Many people automatically think of acupuncture when they consider Chinese medicine. Indeed, in the United States, acupuncture has made a name for itself as an effective modality for pain relief and relaxation. A recent survey by the American Association of Equine Practitioners revealed that 17 percent of veterinarians currently use acupuncture in treating their equine patients.
Yet in China, acupuncture is but one part of TCVM. In actuality, there are five branches of TCVM: acupuncture, Chinese herbal medicine, tui-na (a form of chiropractic massage and acupressure which uses the same points as acupuncture, but no needles), diet/nutrition, and Qi Gong (a form of energy exercise). Each branch is a specialized area requiring expertise to perform effectively.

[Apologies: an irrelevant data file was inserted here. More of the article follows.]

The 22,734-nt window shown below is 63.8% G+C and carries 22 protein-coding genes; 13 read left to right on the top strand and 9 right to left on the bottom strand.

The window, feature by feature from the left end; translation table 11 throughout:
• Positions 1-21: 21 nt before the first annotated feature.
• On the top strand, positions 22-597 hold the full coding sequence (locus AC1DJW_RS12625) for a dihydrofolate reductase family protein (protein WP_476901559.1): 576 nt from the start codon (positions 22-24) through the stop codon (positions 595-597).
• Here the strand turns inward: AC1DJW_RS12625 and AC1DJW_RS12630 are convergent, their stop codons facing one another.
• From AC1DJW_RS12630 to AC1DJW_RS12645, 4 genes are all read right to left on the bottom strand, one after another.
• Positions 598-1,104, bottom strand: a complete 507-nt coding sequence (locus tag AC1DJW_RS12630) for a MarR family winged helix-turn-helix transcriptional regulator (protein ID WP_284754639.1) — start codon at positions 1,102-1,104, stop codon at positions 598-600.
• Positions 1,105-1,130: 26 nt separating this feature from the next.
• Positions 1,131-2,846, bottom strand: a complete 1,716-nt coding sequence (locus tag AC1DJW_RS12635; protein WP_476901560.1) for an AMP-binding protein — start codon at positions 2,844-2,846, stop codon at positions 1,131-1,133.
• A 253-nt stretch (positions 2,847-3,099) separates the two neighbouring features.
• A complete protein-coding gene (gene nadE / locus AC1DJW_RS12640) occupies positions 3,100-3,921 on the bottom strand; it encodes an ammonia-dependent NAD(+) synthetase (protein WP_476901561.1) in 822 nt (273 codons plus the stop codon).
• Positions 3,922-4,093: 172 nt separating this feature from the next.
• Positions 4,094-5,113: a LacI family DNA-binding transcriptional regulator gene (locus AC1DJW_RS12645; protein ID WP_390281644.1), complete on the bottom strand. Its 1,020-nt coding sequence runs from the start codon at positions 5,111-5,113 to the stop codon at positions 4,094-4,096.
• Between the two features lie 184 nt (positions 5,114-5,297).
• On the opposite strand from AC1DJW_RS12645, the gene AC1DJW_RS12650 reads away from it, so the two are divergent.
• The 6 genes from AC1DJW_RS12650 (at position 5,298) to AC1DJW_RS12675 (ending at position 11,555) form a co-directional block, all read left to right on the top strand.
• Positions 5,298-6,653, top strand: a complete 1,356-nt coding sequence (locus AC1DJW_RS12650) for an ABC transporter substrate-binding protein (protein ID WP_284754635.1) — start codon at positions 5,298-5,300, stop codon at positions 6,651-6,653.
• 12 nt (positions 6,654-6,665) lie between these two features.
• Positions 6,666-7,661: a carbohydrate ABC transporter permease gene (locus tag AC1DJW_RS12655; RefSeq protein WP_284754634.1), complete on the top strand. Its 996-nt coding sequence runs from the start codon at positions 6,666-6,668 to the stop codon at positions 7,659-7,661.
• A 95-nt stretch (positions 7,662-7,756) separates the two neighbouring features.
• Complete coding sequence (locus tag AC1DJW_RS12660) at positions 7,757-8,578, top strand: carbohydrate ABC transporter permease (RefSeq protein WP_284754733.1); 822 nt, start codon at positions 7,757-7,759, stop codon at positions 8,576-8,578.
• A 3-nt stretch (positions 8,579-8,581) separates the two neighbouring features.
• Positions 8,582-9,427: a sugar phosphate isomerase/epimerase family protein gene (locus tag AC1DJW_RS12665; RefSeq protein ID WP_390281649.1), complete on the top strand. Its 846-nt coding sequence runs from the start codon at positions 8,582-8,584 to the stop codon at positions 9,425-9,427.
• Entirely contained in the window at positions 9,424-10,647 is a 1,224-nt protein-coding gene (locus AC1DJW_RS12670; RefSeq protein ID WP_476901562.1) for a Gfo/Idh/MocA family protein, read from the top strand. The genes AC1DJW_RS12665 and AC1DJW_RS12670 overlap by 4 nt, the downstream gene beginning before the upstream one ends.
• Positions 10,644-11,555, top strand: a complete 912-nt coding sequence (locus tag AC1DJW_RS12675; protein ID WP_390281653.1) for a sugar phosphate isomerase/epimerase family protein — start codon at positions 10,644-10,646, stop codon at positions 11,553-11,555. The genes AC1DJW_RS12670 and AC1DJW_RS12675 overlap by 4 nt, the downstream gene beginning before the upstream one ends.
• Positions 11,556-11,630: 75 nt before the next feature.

TCVM is gaining more and more recognition by traditional veterinary professionals. A number of veterinary schools such as Colorado State University, Tufts University and the University of Florida, offer acupuncture courses, as well as other TCVM modality tracks. In some veterinary medical teaching hospitals such as the University of Florida, TCVM is a clinical service available to clients and their pets or livestock.